The Other Bobby Bowden
Master gardener has deep roots in Tallahassee
He has jokingly referred to himself as “the other Bobby Bowden.”
Although he does have a strong Tallahassee connection, it has nothing to do with Florida State University football or motivational speaking. Unless, that is, he’s motivating people to get down and dirty in their gardens: “The secret to a green thumb is brown knees.”
This Bowden is Robert Bowden, executive director of Orlando’s Leu Gardens for the past 23 years and one of the leading voices in southern gardening. His vast knowledge and engaging, hands-on style come through in his articles and books on gardening, frequent guest-speaker gigs and lectures at Valencia State College, where he is an adjunct professor. The Ohio native’s experience extends beyond the Southeast, too, with former jobs at Applewood, the Mott family’s Michigan estate; Old Westbury Gardens, the John S. Phipps estate on Long Island, New York; the Missouri Botanical Garden in St. Louis, the oldest botanical garden in the nation in continuous operation; and the Atlanta Botanical Garden.
Before he set shovel to soil in any of those gardens, though, he left his mark on Tallahassee.
Bowden was a park ranger at Bahia Honda State Park in the Florida Keys and wanted to finish college, so he transferred to Maclay Gardens State Park. He went to school in the mornings, earning an associate degree at Tallahassee Community College and a bachelor’s degree in horticulture and landscape design at Florida A&M University. Later, he added a master’s degree in public administration from the University of Michigan.
“I was 19 years old when I first came to Tallahassee, and we spent the first 10 years of our 43-year marriage there,” Bowden said. “I feel like I grew up in Tallahassee. I learned a lot of my craft there. I learned a lot of the art of gardening from the old gardeners who were still at Maclay.”
When Bowden and his wife, Gailann, arrived in 1973, Maclay was still a relatively new addition to the state park system. The gardens had been developed by New York financier Alfred B. Maclay and his wife, Louise Fleischman Maclay, who bought the property in 1923 as their winter home. According to state park websites, the property was originally called “Killearn,” after the Scottish village that was home to Maclay’s great-grandfather. Two years after Maclay’s 1944 death, his widow opened the gardens to the public. In 1953, she and their children donated the gardens to the state. Killearn Gardens State Park was renamed Alfred B. Maclay Gardens State Park in 1965.
“There were no labels, no signs, and no one knew what anything was. It was still a lovely estate. Dr. Fred Meyer, from the National Arboretum in Washington, D.C., and I walked the gardens, labeling plants,” Bowden recalled. “I’m proud to say that 30-plus years later, some of them are still there.”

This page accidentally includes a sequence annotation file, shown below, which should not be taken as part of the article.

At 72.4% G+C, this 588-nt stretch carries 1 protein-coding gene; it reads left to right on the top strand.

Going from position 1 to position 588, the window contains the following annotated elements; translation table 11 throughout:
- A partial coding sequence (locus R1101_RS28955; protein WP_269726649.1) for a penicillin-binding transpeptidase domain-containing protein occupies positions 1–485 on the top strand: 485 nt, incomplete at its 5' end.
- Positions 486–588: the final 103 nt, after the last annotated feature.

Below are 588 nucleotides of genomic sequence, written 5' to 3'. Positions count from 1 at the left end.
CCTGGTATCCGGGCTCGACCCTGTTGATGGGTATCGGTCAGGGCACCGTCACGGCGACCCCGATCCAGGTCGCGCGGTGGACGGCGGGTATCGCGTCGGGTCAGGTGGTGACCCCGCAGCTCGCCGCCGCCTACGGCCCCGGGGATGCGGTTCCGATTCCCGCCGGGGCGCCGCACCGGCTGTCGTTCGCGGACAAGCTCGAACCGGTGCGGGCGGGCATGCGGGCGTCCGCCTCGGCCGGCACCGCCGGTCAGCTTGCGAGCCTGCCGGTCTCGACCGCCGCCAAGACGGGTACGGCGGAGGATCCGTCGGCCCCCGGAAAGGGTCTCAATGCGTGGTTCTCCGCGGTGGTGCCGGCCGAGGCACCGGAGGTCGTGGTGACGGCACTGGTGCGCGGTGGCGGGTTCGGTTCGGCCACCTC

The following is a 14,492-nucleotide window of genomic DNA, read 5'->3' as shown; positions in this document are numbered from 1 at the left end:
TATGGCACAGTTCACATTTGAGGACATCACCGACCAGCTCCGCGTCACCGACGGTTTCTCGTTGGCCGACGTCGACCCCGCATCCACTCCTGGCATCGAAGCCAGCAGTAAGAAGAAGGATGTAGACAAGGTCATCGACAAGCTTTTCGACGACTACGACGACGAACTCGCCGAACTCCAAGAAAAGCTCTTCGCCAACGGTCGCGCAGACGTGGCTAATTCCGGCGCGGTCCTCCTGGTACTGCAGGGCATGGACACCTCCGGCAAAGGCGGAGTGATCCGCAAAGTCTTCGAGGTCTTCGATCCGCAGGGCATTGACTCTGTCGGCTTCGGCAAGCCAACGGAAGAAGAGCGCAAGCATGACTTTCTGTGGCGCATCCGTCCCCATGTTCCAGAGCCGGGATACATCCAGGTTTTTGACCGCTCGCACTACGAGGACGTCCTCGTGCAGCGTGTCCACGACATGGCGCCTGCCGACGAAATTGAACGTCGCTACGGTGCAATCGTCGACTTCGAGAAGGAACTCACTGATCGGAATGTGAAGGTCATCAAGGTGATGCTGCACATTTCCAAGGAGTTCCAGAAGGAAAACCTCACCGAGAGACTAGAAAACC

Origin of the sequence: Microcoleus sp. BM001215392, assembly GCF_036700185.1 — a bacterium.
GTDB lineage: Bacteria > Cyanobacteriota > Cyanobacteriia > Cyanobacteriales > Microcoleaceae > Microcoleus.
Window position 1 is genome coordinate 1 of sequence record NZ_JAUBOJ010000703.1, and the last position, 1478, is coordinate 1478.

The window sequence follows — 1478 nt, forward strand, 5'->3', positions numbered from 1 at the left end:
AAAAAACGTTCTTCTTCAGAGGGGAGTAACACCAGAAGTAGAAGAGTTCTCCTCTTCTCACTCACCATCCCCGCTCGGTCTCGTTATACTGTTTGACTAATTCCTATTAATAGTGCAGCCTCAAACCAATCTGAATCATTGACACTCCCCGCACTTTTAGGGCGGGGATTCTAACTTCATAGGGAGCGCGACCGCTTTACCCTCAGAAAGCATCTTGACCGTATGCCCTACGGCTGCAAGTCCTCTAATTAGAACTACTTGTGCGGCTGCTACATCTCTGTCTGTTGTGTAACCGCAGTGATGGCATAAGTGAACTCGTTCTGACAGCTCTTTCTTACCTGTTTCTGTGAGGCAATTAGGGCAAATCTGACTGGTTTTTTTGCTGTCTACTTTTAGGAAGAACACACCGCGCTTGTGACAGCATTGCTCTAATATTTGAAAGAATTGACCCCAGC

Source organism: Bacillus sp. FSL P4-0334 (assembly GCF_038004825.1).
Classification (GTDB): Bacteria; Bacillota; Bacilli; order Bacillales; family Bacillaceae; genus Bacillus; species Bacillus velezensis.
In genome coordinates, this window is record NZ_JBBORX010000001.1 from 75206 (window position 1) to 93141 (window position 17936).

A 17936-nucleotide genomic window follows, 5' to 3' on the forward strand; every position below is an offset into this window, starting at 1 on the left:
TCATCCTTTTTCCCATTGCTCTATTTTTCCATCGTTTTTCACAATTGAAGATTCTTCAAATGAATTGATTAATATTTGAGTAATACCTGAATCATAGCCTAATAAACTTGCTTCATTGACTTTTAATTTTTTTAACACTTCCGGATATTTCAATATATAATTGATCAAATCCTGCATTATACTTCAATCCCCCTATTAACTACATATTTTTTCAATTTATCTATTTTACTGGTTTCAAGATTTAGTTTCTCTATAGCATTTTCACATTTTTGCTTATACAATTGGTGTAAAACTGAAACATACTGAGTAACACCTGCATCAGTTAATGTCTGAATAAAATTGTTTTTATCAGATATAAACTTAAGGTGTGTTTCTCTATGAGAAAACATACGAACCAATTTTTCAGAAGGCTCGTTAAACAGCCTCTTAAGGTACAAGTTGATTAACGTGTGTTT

In addition to working with Meyer, whose 2006 obituary in the Washington Post called him one of the nation’s best taxonomists at identifying cultivated plants, Bowden is credited with transforming Maclay during his 10 years there. He created the volunteer program, built the greenhouse and started offering classes in the cottage. His take on his time and contributions there? “It was fun,” he said.
He is responsible for two gardens these days, the city-owned Leu Gardens and the two acres of gardens he and Gailann share. He tests many new plants at home; if they work out, he takes them to work and plants them. Even though he plans to stay in Orlando after he retires, Florida’s capital city remains close to his heart.
“I always get a little homesick when I come to Tallahassee,” he said, “and I tear up when I have to leave.”
SYMPOSIUM WELCOMES PROF. BOWDEN
Robert Bowden will be one of two featured speakers at Goodwood Museum & Gardens’ annual Garden Symposium on Sunday, Feb. 26. The executive director of Orlando’s Leu Gardens and an adjunct professor of horticulture at Valencia State College, Bowden is the author of several books on gardening, including “Florida Fruit and Vegetable Gardening: Plant, Grow, and Harvest the Best Edibles.” Also on the program is Margot Shaw, founder and editor-in-chief of Flower magazine. A student of art history and interior design, Shaw brings together the worlds of flowers and design. Books will be available for purchase and autographing. Tickets are $35 for Goodwood members, $45 for non-members, and the price includes lunch. They can be purchased online at goodwoodmuseum.org.